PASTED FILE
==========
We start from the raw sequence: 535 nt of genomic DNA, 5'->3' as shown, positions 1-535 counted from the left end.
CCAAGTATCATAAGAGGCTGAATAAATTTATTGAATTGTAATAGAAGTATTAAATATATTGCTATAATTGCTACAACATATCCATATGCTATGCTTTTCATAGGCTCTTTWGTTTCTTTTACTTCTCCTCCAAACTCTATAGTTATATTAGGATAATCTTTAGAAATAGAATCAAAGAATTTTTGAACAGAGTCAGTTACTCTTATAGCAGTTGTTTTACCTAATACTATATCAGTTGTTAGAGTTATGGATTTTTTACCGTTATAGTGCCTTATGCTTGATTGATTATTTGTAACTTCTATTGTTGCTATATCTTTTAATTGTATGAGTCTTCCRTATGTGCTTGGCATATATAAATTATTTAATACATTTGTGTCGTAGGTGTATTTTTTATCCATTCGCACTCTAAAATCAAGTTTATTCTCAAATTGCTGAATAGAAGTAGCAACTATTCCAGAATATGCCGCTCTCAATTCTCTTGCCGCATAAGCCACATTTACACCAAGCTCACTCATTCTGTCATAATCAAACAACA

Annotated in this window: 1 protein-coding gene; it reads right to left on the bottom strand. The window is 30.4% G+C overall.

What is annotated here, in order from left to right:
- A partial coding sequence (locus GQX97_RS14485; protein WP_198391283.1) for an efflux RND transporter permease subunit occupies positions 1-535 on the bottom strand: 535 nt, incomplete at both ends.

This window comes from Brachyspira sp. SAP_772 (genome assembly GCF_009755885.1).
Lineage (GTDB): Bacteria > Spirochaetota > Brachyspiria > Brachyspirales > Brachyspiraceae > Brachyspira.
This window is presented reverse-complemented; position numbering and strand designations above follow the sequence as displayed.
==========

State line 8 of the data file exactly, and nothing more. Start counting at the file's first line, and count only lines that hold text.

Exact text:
This window is presented reverse-complemented; position numbering and strand designations above follow the sequence as displayed.